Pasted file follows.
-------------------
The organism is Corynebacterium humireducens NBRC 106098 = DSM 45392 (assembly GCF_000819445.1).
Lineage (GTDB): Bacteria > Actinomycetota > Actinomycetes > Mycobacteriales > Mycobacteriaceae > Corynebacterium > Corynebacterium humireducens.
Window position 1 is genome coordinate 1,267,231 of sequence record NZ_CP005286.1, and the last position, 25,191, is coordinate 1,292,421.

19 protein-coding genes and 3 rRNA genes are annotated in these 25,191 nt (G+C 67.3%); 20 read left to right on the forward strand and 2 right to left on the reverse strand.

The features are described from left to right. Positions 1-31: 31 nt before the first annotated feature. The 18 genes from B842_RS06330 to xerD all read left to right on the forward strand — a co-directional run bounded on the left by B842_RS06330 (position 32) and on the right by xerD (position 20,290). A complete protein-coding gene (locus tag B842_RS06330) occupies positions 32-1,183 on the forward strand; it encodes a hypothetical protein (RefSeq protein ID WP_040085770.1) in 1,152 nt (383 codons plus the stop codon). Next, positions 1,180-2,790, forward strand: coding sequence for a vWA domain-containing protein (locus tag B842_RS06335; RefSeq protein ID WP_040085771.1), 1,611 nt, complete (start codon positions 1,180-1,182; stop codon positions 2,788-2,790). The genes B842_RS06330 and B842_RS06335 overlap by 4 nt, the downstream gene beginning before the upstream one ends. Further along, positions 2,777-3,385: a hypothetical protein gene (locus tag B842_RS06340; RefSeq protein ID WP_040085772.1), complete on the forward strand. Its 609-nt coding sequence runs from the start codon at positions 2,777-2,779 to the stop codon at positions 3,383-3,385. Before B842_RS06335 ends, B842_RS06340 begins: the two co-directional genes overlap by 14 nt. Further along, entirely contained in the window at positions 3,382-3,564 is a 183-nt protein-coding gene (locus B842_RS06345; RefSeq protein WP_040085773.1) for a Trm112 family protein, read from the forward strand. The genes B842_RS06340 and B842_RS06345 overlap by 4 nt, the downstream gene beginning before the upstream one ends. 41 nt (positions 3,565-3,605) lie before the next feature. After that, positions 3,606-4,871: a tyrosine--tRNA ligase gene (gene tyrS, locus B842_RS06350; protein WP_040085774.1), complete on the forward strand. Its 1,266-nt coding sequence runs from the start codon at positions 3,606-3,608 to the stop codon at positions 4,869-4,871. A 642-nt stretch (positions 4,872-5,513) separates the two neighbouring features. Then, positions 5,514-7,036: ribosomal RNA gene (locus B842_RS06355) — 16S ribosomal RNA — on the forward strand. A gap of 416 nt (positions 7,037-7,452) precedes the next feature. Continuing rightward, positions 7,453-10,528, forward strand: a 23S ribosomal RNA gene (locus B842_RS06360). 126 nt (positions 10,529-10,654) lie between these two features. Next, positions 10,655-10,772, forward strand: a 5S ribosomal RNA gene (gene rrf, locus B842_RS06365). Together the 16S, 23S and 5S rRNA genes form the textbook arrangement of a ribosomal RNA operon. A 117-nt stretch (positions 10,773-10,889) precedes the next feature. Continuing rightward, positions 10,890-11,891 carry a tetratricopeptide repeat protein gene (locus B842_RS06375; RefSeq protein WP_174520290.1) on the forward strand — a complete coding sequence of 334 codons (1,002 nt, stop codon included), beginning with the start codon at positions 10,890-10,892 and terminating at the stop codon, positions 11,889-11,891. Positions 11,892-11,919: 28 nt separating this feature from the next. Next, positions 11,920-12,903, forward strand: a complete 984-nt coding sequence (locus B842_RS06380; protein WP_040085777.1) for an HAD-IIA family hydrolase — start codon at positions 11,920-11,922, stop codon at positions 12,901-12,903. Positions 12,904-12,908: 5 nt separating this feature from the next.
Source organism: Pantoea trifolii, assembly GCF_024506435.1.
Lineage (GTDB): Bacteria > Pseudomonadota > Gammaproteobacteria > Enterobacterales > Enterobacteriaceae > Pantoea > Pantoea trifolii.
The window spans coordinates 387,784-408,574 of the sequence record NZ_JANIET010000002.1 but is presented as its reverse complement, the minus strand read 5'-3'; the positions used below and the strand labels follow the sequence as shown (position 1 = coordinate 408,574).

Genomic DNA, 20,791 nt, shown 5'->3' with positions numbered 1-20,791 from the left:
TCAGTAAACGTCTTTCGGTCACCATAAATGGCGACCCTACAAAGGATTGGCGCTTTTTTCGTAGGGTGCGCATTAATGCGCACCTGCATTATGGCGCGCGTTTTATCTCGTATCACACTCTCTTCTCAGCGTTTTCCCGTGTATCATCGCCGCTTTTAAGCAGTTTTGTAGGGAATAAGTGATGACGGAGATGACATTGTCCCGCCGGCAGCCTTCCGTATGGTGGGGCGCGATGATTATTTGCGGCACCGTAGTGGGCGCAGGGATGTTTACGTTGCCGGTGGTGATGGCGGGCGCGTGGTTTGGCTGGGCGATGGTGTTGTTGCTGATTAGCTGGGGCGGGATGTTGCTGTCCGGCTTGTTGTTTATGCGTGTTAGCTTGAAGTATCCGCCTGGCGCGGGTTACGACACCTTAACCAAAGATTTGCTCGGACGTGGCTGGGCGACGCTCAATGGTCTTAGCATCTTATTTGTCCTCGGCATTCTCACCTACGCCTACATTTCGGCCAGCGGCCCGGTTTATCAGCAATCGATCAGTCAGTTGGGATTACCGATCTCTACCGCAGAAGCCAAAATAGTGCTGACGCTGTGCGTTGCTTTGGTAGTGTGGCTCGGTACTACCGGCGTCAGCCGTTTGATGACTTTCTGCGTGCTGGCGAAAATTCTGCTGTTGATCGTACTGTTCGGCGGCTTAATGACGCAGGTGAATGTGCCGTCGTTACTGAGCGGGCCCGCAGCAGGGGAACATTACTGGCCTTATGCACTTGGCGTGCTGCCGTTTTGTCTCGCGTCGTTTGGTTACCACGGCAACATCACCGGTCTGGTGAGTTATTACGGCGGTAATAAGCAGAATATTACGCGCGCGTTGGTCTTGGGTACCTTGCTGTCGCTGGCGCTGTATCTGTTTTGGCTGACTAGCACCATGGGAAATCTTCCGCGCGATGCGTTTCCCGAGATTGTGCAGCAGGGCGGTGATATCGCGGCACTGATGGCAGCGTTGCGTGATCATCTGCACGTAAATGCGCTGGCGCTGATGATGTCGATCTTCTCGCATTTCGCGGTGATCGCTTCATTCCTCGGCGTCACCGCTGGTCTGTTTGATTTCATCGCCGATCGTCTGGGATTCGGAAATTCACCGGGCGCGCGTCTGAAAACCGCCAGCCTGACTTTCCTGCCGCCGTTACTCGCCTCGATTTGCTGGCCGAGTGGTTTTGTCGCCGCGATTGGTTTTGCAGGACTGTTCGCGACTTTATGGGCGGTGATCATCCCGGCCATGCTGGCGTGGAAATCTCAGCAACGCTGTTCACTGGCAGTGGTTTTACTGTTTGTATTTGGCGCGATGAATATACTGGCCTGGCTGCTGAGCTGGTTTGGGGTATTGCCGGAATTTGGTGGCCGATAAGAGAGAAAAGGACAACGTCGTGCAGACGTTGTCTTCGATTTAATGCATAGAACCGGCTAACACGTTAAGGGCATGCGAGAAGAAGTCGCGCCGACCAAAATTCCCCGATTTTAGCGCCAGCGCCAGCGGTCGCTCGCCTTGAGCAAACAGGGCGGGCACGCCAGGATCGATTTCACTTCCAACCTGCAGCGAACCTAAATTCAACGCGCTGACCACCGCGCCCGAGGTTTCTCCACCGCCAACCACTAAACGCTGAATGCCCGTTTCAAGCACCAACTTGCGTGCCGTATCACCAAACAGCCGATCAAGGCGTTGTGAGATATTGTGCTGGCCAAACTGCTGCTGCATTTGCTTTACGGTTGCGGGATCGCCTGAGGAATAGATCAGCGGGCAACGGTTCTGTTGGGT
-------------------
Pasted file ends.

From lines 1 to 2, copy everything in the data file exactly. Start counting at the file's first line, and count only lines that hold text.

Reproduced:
The organism is Corynebacterium humireducens NBRC 106098 = DSM 45392 (assembly GCF_000819445.1).
Lineage (GTDB): Bacteria > Actinomycetota > Actinomycetes > Mycobacteriales > Mycobacteriaceae > Corynebacterium > Corynebacterium humireducens.